|Where is the endotracheal tube?|
It is well known that poor oral hygiene leads to a higher risk of pneumonia. Ventilator associated pneumonia is the second most common nosocomial infection in the ICU. VAP is estimated to occur in 250,000 to 300,000 patients per year in the country. It prolongs a patient's ICU stay and increases the cost of patient care by an estimated $20,000.
The American Association of Critical Care Nurses even has a guideline for how to perform proper oral care in the ICU patient. This includes twice daily brushing of the teeth and oral and lip moisturizers every two to four hours. Yet I have never, EVER, seen an ICU nurse brushing a patient's teeth.
The picture above is of an unfortunate patient that I recently had to intubate. She was elderly, frail, demented, and of course full code. The family wanted everything done thus a trip to the operating room was needed for a minor procedure. After induction I looked into the patient's mouth and saw...nothing. The tongue was so dry that it stuck to the laryngoscope blade. Once I was able to maneuver the scope further back I encountered a wall of debris making it impossible to recognize any normal anatomic landmarks. As I was furiously trying to suction out the trash, her O2 sat dropped perilously, which is all too easy in these kinds of patients. Finally, after I cleared a tunnel through all that organic waste, I caught a glimpse of the vocal cords with the help of some heroic cricoid pressure from the scrub nurse. I shoved the ETT in quickly and breathed a sigh of relief when I got some ETCO2 back on the monitor. Whew. The patient will live to have another operation ravage her body before she finally meets her maker.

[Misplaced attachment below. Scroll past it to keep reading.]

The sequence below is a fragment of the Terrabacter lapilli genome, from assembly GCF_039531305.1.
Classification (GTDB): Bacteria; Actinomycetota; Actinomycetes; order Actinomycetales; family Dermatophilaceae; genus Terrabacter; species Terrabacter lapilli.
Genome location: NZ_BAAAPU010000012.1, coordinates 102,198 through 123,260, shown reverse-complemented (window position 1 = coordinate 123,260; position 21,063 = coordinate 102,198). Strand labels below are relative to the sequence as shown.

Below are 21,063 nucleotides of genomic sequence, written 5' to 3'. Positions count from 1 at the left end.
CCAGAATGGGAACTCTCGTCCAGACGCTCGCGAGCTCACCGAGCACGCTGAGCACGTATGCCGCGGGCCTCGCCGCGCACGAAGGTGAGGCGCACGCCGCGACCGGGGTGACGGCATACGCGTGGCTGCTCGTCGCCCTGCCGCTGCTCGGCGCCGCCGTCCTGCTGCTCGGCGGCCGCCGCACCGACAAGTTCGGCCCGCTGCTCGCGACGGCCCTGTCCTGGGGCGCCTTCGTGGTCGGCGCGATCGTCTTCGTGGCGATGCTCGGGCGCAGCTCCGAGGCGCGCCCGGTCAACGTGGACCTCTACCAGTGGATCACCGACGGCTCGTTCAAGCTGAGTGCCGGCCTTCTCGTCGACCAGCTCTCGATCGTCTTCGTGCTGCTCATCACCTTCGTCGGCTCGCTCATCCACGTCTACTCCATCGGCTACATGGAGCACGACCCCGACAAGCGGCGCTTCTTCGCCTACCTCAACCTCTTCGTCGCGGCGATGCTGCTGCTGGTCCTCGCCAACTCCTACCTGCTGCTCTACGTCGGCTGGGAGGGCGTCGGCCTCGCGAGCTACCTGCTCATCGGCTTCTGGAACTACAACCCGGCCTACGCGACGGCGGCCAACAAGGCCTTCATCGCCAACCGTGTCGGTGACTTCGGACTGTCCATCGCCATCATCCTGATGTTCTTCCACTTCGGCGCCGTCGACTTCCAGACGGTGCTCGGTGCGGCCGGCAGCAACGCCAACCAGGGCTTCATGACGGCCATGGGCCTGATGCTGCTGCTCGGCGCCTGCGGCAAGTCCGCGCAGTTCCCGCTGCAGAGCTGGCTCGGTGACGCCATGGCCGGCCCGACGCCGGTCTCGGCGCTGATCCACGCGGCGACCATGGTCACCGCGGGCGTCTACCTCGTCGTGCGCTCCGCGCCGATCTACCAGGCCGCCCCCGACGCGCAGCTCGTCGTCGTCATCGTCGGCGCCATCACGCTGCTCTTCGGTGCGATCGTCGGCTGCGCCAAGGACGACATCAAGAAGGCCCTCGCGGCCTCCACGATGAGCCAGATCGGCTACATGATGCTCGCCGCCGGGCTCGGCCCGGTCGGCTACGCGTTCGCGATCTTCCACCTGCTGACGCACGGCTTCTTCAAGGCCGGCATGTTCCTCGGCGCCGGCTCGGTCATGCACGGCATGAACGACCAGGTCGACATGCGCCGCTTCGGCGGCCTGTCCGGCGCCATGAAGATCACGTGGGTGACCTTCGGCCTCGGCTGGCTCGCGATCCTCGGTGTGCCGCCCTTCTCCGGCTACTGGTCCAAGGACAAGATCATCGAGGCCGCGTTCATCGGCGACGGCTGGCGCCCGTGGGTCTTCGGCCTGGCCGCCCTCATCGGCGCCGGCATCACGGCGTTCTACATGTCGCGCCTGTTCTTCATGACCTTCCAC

As self described leaders in critical care medicine, we anesthesiologists should be advocates for better oral care in our patients. While we are busy in our ivory towers studying the body's inflammatory responses to endotoxins, perhaps we are ignoring the preventive aspects of critical care that will keep sepsis from occurring in the first place. Instead of spending billions of dollars developing new antibiotics for increasingly resistent hospital bacteria, maybe something as simple as brushing a patient's teeth twice a day will do the trick. Instead of being reactive, we should be more proactive. Why wait for an infection to set in when there is a simple, inexpensive, and universal mechanism to keep it from establishing itself and killing our patients? Anybody can intubate a patient. It takes true medical leadership to enforce changes that can actually improve a patient's well being.